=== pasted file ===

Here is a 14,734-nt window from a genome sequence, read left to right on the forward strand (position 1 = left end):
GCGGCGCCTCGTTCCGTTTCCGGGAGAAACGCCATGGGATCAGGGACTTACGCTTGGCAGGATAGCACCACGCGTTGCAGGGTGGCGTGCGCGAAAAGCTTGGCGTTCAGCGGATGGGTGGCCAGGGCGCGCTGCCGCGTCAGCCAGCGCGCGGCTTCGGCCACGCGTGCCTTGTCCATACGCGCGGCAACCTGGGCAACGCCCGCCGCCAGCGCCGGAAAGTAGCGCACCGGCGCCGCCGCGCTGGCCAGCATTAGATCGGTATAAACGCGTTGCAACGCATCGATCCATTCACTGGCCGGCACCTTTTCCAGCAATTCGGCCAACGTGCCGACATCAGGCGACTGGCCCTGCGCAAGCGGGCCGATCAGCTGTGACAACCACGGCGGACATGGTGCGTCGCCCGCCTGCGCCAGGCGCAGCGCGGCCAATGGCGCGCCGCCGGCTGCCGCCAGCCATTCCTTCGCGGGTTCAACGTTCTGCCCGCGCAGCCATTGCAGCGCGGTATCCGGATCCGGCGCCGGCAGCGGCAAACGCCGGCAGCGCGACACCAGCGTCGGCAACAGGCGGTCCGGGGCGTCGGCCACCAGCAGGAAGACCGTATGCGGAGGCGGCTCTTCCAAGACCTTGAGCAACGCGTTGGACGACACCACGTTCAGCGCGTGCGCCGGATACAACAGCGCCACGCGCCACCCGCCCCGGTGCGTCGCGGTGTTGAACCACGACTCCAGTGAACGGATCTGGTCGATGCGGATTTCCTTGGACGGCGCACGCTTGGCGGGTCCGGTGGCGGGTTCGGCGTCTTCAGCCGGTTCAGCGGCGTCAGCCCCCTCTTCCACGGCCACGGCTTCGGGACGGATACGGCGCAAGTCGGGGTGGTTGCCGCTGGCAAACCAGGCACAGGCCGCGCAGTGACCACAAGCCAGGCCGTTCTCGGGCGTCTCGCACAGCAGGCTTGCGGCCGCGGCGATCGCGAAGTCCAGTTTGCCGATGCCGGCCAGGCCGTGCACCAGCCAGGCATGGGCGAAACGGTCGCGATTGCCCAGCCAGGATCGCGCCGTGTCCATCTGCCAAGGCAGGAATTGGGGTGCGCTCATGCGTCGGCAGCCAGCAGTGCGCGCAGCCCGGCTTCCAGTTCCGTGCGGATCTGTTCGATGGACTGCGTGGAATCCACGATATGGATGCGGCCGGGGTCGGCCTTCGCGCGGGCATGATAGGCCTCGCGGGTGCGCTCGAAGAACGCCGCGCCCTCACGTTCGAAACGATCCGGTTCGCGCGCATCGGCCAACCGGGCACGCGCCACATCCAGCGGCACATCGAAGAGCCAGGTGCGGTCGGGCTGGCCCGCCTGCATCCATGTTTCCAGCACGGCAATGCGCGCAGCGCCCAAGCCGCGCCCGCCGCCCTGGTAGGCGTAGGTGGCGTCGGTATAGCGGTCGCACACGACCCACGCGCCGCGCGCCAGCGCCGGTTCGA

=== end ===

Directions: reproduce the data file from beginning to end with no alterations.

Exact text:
Here is a 14,734-nt window from a genome sequence, read left to right on the forward strand (position 1 = left end):
GCGGCGCCTCGTTCCGTTTCCGGGAGAAACGCCATGGGATCAGGGACTTACGCTTGGCAGGATAGCACCACGCGTTGCAGGGTGGCGTGCGCGAAAAGCTTGGCGTTCAGCGGATGGGTGGCCAGGGCGCGCTGCCGCGTCAGCCAGCGCGCGGCTTCGGCCACGCGTGCCTTGTCCATACGCGCGGCAACCTGGGCAACGCCCGCCGCCAGCGCCGGAAAGTAGCGCACCGGCGCCGCCGCGCTGGCCAGCATTAGATCGGTATAAACGCGTTGCAACGCATCGATCCATTCACTGGCCGGCACCTTTTCCAGCAATTCGGCCAACGTGCCGACATCAGGCGACTGGCCCTGCGCAAGCGGGCCGATCAGCTGTGACAACCACGGCGGACATGGTGCGTCGCCCGCCTGCGCCAGGCGCAGCGCGGCCAATGGCGCGCCGCCGGCTGCCGCCAGCCATTCCTTCGCGGGTTCAACGTTCTGCCCGCGCAGCCATTGCAGCGCGGTATCCGGATCCGGCGCCGGCAGCGGCAAACGCCGGCAGCGCGACACCAGCGTCGGCAACAGGCGGTCCGGGGCGTCGGCCACCAGCAGGAAGACCGTATGCGGAGGCGGCTCTTCCAAGACCTTGAGCAACGCGTTGGACGACACCACGTTCAGCGCGTGCGCCGGATACAACAGCGCCACGCGCCACCCGCCCCGGTGCGTCGCGGTGTTGAACCACGACTCCAGTGAACGGATCTGGTCGATGCGGATTTCCTTGGACGGCGCACGCTTGGCGGGTCCGGTGGCGGGTTCGGCGTCTTCAGCCGGTTCAGCGGCGTCAGCCCCCTCTTCCACGGCCACGGCTTCGGGACGGATACGGCGCAAGTCGGGGTGGTTGCCGCTGGCAAACCAGGCACAGGCCGCGCAGTGACCACAAGCCAGGCCGTTCTCGGGCGTCTCGCACAGCAGGCTTGCGGCCGCGGCGATCGCGAAGTCCAGTTTGCCGATGCCGGCCAGGCCGTGCACCAGCCAGGCATGGGCGAAACGGTCGCGATTGCCCAGCCAGGATCGCGCCGTGTCCATCTGCCAAGGCAGGAATTGGGGTGCGCTCATGCGTCGGCAGCCAGCAGTGCGCGCAGCCCGGCTTCCAGTTCCGTGCGGATCTGTTCGATGGACTGCGTGGAATCCACGATATGGATGCGGCCGGGGTCGGCCTTCGCGCGGGCATGATAGGCCTCGCGGGTGCGCTCGAAGAACGCCGCGCCCTCACGTTCGAAACGATCCGGTTCGCGCGCATCGGCCAACCGGGCACGCGCCACATCCAGCGGCACATCGAAGAGCCAGGTGCGGTCGGGCTGGCCCGCCTGCATCCATGTTTCCAGCACGGCAATGCGCGCAGCGCCCAAGCCGCGCCCGCCGCCCTGGTAGGCGTAGGTGGCGTCGGTATAGCGGTCGCACACGACCCACGCGCCGCGCGCCAGCGCCGGTTCGA